In 15 or 20 years, we may be swimming in carbon composite waste. The material is so strong, and so durable, it is also very hard to get rid of.
It’s important because many major new aircraft designs include large amounts of carbon composite because of the success of the Boeing Dreamliner 787. Now breakthroughs are coming in auto design with carbon fiber reinforced plastics (CFRP).
That’s great news for the environment and climate change because planes and cars can go much farther with less fuel. But long term, how do we get rid of the stuff?
Boeing cared enough to lead in the establishment of the Aircraft Fleet Recycling Association to promote use of carbon- fiber reinforced plastic (CFRP) scrap.
The key in retaining value is separation of the carbon fiber from the polymer matrix.
Researchers at the High-Performance Materials Institute at Florida State University reported at the Automotive Composites Conference and Exhibition in Troy, Mich. this month that supercritical fluid solvents are a possible answer.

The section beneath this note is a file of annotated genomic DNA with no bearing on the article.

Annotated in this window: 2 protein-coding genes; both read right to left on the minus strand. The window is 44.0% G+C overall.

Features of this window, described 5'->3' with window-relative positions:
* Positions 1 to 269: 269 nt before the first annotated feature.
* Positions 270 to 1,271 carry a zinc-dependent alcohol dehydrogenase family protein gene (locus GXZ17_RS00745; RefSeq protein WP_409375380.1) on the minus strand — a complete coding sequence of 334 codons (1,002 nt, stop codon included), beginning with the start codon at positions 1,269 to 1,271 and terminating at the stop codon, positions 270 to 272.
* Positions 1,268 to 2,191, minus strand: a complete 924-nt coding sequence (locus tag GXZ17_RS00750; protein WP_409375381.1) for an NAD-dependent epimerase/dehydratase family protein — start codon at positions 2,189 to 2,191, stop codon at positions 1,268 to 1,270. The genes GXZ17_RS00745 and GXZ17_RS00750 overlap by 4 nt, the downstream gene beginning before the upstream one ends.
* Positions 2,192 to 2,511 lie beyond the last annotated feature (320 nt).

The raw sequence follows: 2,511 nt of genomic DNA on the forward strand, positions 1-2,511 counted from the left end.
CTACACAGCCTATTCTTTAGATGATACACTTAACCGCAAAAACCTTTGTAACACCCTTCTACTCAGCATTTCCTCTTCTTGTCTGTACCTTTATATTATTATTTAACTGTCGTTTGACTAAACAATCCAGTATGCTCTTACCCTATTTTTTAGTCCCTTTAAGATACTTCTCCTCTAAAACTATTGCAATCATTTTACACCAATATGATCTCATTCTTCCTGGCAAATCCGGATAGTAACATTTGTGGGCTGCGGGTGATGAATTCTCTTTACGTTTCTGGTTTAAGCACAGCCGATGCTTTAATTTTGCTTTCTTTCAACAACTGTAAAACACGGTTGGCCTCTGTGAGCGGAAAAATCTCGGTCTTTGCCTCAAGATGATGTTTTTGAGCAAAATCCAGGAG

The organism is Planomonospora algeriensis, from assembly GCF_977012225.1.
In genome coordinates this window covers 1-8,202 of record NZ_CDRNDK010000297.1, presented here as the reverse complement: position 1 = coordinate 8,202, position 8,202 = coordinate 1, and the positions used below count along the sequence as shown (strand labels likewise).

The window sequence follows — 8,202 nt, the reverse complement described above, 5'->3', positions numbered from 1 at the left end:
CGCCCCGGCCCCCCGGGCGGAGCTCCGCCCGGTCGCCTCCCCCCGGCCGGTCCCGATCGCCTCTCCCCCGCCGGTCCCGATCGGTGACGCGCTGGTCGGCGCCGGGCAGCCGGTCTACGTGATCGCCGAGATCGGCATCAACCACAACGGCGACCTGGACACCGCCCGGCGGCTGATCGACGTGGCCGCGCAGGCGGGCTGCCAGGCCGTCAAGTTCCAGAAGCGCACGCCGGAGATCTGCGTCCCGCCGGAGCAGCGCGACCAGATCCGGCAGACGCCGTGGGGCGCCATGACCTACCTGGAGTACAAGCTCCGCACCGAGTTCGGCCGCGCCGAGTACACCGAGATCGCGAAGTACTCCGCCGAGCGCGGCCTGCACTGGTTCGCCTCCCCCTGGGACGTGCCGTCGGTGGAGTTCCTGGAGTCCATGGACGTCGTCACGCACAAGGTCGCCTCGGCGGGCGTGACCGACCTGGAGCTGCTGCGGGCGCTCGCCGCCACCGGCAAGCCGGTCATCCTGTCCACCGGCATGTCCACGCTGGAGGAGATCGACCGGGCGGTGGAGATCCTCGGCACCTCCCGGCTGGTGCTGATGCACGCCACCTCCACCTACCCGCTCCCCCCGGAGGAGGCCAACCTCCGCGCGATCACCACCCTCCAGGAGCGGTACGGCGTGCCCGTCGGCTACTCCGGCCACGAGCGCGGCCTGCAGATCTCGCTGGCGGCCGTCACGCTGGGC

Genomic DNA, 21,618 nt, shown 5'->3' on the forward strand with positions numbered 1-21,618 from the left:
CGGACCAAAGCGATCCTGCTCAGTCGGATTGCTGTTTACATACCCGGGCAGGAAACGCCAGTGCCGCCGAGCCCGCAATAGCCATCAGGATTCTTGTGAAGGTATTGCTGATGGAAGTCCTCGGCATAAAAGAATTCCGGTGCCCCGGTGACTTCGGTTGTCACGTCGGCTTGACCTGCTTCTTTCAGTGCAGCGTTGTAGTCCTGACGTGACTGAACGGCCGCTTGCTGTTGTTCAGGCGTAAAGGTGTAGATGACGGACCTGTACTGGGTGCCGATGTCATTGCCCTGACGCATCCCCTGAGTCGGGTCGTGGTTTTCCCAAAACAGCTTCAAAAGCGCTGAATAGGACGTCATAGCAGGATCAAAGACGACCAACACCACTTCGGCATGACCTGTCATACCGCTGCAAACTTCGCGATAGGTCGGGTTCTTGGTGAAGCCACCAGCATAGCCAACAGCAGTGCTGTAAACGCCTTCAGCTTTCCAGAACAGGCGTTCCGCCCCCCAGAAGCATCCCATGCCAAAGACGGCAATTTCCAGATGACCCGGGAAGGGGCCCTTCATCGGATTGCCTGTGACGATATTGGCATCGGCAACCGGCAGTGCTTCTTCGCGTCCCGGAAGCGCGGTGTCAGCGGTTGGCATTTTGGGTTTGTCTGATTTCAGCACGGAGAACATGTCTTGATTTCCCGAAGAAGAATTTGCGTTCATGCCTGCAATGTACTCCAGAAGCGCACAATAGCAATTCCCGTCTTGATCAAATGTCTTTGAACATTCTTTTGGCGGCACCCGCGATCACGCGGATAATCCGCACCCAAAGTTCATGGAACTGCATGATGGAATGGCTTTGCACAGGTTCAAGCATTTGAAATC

First researchers made aircraft-type composites (Hexcel 8552/IM7) and then put them in a reactor of supercritical water using potassium hydroxide as a catalyst.
As much 99% of the resin was removed from multiple layer composite samples. In the abstract submitted for the conference, the researchers reported: “The recovered fibers, which retained their original woven architecture, show excellent retention of the properties. Scanning electron microscopy revealed the fiber showed no surface damage after recycling.”
The reclaimed fabrics were then used to fabricate reclaimed-fiber composites by vacuum-assisted resin infusion. The reclaimed degradation product was also combined with fresh resin and cured.
“You can use it right away to manufacture composites,” said Changchun Zeng, assistant professor FAMU/FSU in a presentation at the ACCE. He calculated the cost of the recycled carbon fibers at 77 cents per kg. The research is still in preliminary stages.